“Since their mother’s death, Carter and Sadie have become near strangers. While Sadie has lived with her grandparents in London, her brother has traveled the world with their father, the brilliant Egyptologist, Dr. Julius Kane. One night, Dr. Kane brings the siblings together for a “research experiment” at the British Museum, where he hopes to set things right for his family. Instead, he unleashes the Egyptian god Set, who banishes him to oblivion and forces the children to flee for their lives. Soon, Sadie and Carter discover that the gods of Egypt are waking, and the worst of them —Set— has his sights on the Kanes. To stop him, the siblings embark on a dangerous journey across the globe – a quest that brings them ever closer to the truth about their family and their links to a secret order that has existed since the time of the pharaohs.”
I have already wrote some about mythology, so it should come as no surprise that I am writing again about mythology. Egyptian mythology holds a place in me. I love it because of the history that is steeped in the mythos itself. With that explanation out of the way I will get to Rick Riordan, he writes all types of mythologies and blends them together. He has written about Greek, Roman, Egyptian and Norse Mythology, and he does it wonderfully. This book in particular is about Egyptian Mythology.
Carter and Sadie Kane are siblings, but they spend the majority of their time away from each other, Sadie living with their Grandparents in England and Carter Traveling with their Father. Their mother has passed away. When their father disappears Carter and Sadie are swept up on an adventure that takes them all over the place. Riordan does something different with this series than he did with his Greek Mythology ones, where in those the heroes are descendant of the Greek Gods themselves, Carter and Sadie are simple magicians, they are not related to the ancient Gods of Egypt, though they do have the Blood of the Pharaohs in them which allows them to do many remarkable things on their journey.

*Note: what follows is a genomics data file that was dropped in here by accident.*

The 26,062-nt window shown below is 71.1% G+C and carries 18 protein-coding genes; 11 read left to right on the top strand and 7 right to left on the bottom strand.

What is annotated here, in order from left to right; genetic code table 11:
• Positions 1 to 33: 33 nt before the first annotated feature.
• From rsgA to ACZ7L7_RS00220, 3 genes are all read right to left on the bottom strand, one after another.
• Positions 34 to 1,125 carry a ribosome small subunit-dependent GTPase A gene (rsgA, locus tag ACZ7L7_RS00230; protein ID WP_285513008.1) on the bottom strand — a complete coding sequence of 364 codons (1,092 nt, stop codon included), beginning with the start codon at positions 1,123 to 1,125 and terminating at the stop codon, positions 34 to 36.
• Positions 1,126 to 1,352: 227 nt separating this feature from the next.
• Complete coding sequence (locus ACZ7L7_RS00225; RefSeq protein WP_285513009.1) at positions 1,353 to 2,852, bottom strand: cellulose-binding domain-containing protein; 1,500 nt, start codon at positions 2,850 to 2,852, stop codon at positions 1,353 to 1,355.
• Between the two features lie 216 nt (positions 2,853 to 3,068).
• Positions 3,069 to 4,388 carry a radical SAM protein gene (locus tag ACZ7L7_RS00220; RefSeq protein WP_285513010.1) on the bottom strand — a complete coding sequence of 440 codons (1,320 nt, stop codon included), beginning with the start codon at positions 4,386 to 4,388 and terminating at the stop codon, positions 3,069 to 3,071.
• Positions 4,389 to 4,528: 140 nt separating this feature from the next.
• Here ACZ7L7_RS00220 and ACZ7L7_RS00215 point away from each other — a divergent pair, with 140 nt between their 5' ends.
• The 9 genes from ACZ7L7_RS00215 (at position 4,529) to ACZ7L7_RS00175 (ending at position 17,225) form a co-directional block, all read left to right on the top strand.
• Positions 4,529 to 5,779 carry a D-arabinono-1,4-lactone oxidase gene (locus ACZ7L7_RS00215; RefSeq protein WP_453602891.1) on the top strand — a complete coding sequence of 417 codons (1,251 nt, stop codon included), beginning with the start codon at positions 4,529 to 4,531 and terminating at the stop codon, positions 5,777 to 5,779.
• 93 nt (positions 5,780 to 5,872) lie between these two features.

Riordan also does well to not make the parents compete idiots and unlikeable. He makes them real parents and acting the way a parent would, the same goes with the Uncle. Riordan is able to play with the story and make it his own version of the mythos. Because mythos have many different versions of each story they are easy to play with and make it different but still the same story. Another thing he does is pull in the stories that he has written previously. At one point it is mentioned, “Manhattan has other problems. Other gods. It’s best we stay separate.”
Riordan has fun with his writing, he plays around and makes it fun while still being able to tell a story, a good one and not one that is bland and predictable. This book and the others in the series have made me laugh and I have been able to share it with my sister and she loves it as well. it makes a connection to my sister that gives us another thing in a long list of things to speak about and laugh about. Riordan has made work of these Mythos and told a brilliant story out of it.